I don’t blame my parents for my childhood or for any of my issues.  In fact, I’ve gotten to the place where I can experience gratitude for the challenge.  I have an insight to my psyche I would never have had and can feel a level of compassion for addicts and those who love them that otherwise I would not.  I have embraced the challenges and transformed them into growth opportunities to create who I am now.  And frankly, most of the time, anyway, I like who I am now.  I know I’m not done growing and the challenges have changed, but I like that I had to struggle to get to the top of the mountain.  No one carried me here, so I feel I can enjoy the view a little more.   And what I really love is that I’ve created a completely different paradigm for my daughter to observe.  I have no idea how I’ll screw up as a parent (and I know I will because we all do,) but it won’t be via addiction and co-dependency.  I’ve completely cut the tie to that specific dysfunction that, at one point, seemed almost a hereditary curse I couldn’t avoid.  It feels like I’ve slayed a dragon… and damn does that feel good.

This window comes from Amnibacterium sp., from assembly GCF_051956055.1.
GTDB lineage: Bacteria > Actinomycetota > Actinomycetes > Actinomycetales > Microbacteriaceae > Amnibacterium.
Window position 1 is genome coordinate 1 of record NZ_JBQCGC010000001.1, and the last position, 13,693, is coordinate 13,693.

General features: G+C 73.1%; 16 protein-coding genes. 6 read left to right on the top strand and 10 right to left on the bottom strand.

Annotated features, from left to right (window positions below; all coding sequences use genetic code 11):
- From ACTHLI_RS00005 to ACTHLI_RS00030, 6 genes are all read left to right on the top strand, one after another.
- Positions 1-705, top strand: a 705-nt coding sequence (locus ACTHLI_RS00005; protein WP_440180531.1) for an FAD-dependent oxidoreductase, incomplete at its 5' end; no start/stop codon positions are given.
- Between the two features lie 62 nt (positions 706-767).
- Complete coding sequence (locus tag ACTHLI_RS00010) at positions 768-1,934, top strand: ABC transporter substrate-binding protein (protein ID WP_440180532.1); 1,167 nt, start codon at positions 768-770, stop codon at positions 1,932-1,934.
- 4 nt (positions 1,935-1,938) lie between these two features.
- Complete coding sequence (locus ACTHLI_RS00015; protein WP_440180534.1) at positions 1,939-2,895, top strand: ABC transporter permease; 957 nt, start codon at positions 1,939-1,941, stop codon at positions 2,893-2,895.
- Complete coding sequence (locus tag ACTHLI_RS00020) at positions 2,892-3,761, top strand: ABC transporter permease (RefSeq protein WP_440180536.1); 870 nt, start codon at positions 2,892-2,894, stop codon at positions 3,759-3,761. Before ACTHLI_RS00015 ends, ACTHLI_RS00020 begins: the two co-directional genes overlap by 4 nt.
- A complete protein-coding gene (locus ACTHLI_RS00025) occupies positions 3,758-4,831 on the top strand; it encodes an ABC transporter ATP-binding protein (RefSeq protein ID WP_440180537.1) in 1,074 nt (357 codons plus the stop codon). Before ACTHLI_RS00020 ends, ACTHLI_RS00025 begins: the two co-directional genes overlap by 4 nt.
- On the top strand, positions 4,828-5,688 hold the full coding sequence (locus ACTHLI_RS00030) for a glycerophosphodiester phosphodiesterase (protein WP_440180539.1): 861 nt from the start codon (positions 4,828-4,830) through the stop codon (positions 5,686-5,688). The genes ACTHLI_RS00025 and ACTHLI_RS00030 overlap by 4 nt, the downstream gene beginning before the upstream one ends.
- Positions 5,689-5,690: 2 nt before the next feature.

Featured image by alibellphotography.com

Jen Tobin is a writer and instructor of massage therapy living in Los Angeles.  She has a daughter and a husband and a few dogs from Taiwan.  You can follow her blog at www.savingitall.wordpress.com.

Comments

  • This article really touched because I grew up in a similar environment and I must admit, I’m a bit screw up by it. I keep thinking my boyfriend (the most wonderful man in the world) will do the same things my father did. I know he’s not that kind of man, I know I tried my best to stay away from that pattern, but my 10 year-old self is still afraid and I constantly feel that fear is gonna screw things up. Good for you for healing from your childhood traumas. I’m still on my way there. And what a long road it is.